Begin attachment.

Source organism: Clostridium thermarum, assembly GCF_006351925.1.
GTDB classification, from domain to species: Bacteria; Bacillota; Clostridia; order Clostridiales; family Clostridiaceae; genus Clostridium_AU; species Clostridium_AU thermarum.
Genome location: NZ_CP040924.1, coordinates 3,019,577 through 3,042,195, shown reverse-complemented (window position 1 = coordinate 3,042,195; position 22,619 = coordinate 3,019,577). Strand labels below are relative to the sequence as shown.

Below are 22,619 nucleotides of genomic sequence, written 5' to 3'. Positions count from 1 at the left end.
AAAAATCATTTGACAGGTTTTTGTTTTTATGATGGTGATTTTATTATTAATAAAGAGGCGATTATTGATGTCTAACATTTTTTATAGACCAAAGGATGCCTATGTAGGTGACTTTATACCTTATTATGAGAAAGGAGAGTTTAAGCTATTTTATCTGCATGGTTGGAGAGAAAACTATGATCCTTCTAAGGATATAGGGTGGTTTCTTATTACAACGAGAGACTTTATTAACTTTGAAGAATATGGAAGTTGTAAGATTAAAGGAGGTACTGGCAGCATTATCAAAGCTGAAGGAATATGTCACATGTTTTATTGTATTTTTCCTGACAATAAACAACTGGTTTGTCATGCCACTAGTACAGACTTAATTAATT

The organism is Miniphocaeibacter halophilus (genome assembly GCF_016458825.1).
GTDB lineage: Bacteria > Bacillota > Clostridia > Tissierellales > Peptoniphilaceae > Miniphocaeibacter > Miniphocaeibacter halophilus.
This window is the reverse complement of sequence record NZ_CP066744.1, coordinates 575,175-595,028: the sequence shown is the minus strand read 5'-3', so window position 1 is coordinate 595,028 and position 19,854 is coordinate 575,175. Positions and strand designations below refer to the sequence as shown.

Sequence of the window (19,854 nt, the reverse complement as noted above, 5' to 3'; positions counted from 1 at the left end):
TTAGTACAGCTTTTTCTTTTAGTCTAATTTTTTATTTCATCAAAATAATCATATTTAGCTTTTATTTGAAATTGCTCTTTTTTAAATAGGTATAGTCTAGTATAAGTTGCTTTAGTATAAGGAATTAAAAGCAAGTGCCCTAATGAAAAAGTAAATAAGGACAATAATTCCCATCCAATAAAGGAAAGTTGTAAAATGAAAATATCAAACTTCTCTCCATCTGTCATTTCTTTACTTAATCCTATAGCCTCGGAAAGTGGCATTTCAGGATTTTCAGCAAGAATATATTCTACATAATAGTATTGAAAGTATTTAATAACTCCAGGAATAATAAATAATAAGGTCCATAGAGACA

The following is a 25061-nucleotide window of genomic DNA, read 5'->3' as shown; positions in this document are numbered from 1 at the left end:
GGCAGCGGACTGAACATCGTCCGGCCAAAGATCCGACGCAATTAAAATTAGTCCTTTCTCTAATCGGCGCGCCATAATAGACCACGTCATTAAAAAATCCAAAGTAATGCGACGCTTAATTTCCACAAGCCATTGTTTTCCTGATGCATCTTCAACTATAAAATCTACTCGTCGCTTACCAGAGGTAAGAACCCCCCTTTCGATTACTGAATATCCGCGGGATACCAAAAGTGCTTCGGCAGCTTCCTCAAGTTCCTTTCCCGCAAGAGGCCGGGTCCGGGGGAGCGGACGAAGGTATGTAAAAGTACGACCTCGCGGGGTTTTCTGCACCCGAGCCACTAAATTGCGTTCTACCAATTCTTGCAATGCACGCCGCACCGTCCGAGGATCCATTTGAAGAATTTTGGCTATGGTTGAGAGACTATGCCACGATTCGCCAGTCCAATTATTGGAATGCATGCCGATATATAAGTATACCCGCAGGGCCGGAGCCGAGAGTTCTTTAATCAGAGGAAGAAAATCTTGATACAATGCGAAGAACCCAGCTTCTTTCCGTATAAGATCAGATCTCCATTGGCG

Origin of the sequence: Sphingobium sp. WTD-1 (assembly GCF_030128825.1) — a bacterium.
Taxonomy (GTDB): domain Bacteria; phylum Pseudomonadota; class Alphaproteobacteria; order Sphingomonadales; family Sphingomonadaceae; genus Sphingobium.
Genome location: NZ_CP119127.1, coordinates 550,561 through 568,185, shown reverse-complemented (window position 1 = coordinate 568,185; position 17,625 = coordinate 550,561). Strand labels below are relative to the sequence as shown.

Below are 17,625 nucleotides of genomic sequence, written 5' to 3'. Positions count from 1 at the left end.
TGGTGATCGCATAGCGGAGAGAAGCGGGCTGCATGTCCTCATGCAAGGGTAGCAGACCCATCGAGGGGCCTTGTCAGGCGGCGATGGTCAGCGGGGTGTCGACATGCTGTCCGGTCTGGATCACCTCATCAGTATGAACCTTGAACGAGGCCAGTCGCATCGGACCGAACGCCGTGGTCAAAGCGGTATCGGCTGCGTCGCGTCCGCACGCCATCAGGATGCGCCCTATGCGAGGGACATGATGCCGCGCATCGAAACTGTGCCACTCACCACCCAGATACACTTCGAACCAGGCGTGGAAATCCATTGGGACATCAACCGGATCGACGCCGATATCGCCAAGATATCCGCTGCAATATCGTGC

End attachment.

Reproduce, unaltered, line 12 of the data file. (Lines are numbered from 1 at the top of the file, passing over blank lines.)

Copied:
GGCAGCGGACTGAACATCGTCCGGCCAAAGATCCGACGCAATTAAAATTAGTCCTTTCTCTAATCGGCGCGCCATAATAGACCACGTCATTAAAAAATCCAAAGTAATGCGACGCTTAATTTCCACAAGCCATTGTTTTCCTGATGCATCTTCAACTATAAAATCTACTCGTCGCTTACCAGAGGTAAGAACCCCCCTTTCGATTACTGAATATCCGCGGGATACCAAAAGTGCTTCGGCAGCTTCCTCAAGTTCCTTTCCCGCAAGAGGCCGGGTCCGGGGGAGCGGACGAAGGTATGTAAAAGTACGACCTCGCGGGGTTTTCTGCACCCGAGCCACTAAATTGCGTTCTACCAATTCTTGCAATGCACGCCGCACCGTCCGAGGATCCATTTGAAGAATTTTGGCTATGGTTGAGAGACTATGCCACGATTCGCCAGTCCAATTATTGGAATGCATGCCGATATATAAGTATACCCGCAGGGCCGGAGCCGAGAGTTCTTTAATCAGAGGAAGAAAATCTTGATACAATGCGAAGAACCCAGCTTCTTTCCGTATAAGATCAGATCTCCATTGGCG